“You lucky bitch!” Kendra said, half-joking, half-serious. “Who the fuck messes up taking pictures of a celeb and winds up saving their life? And then you sweet talk your way into a dinner date? How are you so good at being a screw-up?”
I smiled and shrugged my shoulders. In the sense that my day up until the near-accident had been a waste, she was right. For panops like us, a fruitless day spent on the hunt was a personal failure. In a town like this, full of people like this, there were stories everywhere. Maybe not great stories; not every story is a great story. But small stories, one that would pay the bills even if it didn’t capture the imagination? Those were everywhere. You could trip over the damn things.
You could tackle them into the streets.
“Years of practice, I guess. Now, are you going to help me pick out a dress, or are you just going to stand there and be snarky?”
She smiled, rolled her eyes, and pulled a red dress out of her closet. That was Kendra’s angle. She was tall, blonde, and pretty. She knew a lot of the same doctors that celebs used, had had a lot of the same surgeries. She could have been one herself, probably, but before she’d had the work done, before she’d gotten the oculars, she used to be as an escort. I think the things she saw and did turned her off of the lifestyle, made her want to humble them and bring them down. Made her bitter.
“What about this one? It’ll show off your boobs.”
She was older than me, maybe ten years, but she was still pretty. Her age shone through in her smile, though. She wore it like a mask, and sometimes it barely covered her naked, raw cynicism about it all.
I blushed. “I’m not a starlet, Kendra. I don’t think I should be trying to compete on the same field.”
She rolled her eyes. “Fine, then. This blue one. Carrie Carlton wore one just like it at the FTTA’s last month.”
I sniffed and crossed my arms. “Are you kidding me? I’ll look like I’m trying to copy her.”
Kendra let on a long, exaggerated sigh. “The black one, then. Timeless. Classic. Sexy. Every girl should have a little black dress.” She sniffed and looked me right in the eyes. “Every. Girl.”
“I do!” I said, a little more defensively than I meant to. I held up the dress in front of me, imagined how it would look on me, at the candlelit tables of Magnolia, through the lens of some other panop recording me and James. A small smile crept across my lips. “But I don’t have one as nice as this.”
Kendra laughed softly“Honest to God, how is this not already news? How did someone else not break this? Were there no other panops there to capture you bodyslamming the silly bastard?”
I smiled and shrugged. “Guess not.” A thought occurred to me, and the smile disappeared from my face. “You’re not going to, are you?”
Kendra shook her head. “No, of course not. Professional courtesy.”
I smirked. “Didn’t you once tell me panops were nothing but a bunch of starving, vicious wolves?”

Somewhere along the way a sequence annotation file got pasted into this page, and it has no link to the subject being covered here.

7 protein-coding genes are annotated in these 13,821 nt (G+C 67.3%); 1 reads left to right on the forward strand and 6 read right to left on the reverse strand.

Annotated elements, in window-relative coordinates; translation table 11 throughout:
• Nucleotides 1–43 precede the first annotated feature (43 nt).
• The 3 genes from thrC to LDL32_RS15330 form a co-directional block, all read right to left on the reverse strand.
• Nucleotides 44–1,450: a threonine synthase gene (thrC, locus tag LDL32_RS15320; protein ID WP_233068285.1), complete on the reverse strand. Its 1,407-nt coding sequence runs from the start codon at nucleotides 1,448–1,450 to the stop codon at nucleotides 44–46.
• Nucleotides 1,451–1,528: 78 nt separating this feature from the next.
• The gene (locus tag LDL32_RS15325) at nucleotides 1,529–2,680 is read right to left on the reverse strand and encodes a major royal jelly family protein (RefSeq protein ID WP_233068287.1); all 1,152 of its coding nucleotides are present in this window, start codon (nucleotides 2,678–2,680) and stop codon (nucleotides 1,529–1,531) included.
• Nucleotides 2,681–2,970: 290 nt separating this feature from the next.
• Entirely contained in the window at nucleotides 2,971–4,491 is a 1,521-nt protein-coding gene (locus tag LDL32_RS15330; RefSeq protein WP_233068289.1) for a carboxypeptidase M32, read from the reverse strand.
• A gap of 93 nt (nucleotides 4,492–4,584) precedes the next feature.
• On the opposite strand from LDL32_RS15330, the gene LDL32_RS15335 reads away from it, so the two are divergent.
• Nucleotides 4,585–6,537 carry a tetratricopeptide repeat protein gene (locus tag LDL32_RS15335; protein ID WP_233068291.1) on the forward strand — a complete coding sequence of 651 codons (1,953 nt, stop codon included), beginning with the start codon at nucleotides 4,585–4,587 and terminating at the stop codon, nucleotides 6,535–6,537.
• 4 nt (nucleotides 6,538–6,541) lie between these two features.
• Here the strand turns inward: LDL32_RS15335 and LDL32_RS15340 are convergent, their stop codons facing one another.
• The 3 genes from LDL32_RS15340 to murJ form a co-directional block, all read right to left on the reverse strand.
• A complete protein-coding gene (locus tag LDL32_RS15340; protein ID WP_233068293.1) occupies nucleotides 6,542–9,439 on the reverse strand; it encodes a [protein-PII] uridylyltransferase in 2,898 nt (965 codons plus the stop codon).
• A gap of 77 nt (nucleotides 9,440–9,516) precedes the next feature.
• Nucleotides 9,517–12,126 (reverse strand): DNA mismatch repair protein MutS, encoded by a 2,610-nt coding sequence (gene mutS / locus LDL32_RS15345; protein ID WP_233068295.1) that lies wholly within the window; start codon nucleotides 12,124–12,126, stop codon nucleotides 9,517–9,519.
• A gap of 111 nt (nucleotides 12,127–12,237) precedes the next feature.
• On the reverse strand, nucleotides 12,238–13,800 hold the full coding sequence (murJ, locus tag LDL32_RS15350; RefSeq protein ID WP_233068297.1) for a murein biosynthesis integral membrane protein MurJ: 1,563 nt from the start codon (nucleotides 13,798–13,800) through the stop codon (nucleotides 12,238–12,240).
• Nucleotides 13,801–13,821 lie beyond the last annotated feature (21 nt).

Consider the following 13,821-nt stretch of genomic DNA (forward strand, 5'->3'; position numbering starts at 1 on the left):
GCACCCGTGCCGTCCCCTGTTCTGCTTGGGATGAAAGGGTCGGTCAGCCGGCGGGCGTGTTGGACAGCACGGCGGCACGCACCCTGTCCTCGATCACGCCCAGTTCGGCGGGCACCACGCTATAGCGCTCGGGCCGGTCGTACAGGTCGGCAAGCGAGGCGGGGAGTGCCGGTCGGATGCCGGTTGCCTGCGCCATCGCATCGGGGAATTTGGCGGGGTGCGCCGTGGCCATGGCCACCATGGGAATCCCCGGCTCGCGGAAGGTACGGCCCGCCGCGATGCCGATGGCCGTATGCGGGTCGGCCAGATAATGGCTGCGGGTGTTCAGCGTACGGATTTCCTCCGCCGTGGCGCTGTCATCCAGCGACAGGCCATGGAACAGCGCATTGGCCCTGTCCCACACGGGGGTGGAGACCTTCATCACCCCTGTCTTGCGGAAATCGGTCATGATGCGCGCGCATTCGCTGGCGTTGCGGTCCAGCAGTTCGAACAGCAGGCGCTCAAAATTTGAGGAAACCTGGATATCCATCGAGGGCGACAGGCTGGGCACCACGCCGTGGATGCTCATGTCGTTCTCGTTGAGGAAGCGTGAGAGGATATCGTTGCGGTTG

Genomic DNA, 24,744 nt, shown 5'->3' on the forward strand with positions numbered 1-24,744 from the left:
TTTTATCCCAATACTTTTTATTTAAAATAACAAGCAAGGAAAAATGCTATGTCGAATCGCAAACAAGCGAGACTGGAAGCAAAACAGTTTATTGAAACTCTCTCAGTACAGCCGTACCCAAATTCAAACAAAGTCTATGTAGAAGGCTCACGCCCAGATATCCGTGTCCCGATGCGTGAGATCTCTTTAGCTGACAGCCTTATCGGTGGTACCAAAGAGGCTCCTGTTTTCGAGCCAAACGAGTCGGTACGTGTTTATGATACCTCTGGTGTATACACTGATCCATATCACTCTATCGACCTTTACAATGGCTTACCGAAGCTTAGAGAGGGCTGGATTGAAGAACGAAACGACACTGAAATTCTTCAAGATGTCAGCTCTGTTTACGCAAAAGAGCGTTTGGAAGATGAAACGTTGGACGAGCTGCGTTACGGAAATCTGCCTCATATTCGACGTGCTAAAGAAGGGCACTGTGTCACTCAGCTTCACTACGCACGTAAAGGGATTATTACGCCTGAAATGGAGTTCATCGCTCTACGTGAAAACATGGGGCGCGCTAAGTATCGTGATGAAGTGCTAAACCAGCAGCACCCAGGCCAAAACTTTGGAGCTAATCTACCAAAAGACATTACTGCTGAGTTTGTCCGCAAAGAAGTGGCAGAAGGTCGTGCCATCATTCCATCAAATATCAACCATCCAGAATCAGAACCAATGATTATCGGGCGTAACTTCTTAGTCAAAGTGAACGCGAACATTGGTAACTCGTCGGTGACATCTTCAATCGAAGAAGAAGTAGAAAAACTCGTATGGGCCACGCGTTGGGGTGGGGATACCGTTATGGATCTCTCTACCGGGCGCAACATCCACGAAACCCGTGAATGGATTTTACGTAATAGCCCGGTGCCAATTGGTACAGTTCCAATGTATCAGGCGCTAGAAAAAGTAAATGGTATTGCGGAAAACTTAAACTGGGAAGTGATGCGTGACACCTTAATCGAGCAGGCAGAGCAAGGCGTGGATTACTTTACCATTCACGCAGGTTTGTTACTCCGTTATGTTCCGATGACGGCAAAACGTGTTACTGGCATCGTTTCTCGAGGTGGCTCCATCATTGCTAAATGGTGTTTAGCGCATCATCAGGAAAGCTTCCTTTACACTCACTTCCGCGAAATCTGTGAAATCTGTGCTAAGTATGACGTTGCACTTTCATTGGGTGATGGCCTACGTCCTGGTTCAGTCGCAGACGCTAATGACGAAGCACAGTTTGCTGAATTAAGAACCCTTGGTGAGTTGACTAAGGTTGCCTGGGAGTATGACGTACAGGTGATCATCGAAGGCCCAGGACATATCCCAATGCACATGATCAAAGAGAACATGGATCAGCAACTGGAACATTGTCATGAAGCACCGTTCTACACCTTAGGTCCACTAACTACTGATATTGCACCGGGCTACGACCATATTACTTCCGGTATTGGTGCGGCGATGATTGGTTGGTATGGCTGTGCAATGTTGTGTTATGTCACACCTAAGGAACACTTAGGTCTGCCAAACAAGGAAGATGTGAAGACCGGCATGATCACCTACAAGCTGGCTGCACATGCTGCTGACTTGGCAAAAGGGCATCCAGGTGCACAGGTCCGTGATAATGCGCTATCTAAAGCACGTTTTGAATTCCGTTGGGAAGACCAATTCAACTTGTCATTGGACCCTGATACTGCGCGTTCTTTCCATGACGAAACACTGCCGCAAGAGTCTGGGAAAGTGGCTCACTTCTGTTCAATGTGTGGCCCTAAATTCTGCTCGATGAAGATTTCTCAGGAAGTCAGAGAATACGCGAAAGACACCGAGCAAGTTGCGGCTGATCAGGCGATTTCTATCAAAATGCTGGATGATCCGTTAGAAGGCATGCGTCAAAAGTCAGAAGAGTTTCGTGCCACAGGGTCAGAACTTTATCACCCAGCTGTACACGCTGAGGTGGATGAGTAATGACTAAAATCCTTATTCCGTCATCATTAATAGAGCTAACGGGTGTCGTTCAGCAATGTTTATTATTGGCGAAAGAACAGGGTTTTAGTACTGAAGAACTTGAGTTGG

Kendra smirked back. “Yes. And I fully expect you’ll destroy whatever dress I give you if I do break the story, so there you go.”
I smiled. I couldn’t help myself. I liked Kendra.
* * *
I went with the black dress.
* * *
Magnolia is one of the better restaurants in the city, but not good enough to be the best. It probably doesn’t attract a lot of the really high class clientele for that reason, catering instead to professionals, doctors and lawyers and the like.
Not the ones in the industry, obviously. The ones that do more practical things.
I arrived ten minutes before we’d agreed to meet, but James was already there, smiling and wearing a black pants and a dark blue collared shirt.
“That dress looks good on you,” he said. “Very classy. You look beautiful.”
I studied James, really looked at him for the first time. Oh, certainly I’d seen pictures and videos, but he was different in real life. Dark eyes, dark hair. Tan skin and bright white teeth that shone against it. I let the oculars activate. 100% MATCH: JAMES CASTILLO flashed in front of my eyes almost instantly.
I smiled. “I bet you say that to all the girls.”
He chuckled. “I do, actually. But I don’t always mean it.”
I arched an eyebrow at his honesty. “Do you mean it this time?”
James tilted his head to the side and smiled. He pushed open the door to the restaurant. “I don’t know. Let’s find out.”
* * *
James was charming. He made me laugh despite me trying to steel myself, to come in as a professional first and a woman second. I only took a few pictures of him from head-on. I took more from the side when I would excuse myself and stand up; it’d be harder to figure out who took them that way. I took video just for the sound. I had enough material for a fluff piece, I figured. And I’d gotten a very nice dinner for free in the process.
He insisted on walking me to my car afterwards. We were standing by it, and I was thinking about what to say, how I could convince him to meet with me again, when he said, “This is nice. We should do it again.”
I said nothing, my face betraying my shock. I blinked stupidly. He laughed, and I could feel my face turn red. He was probably used to that reaction, used to girls blushing and giggling and acting ridiculous in front of him. Like they couldn’t believe that he actually wanted to see them again.
And to be fair, I couldn’t.
I also couldn’t believe how easy he was making my job.
I smiled at him. “I’d like that.”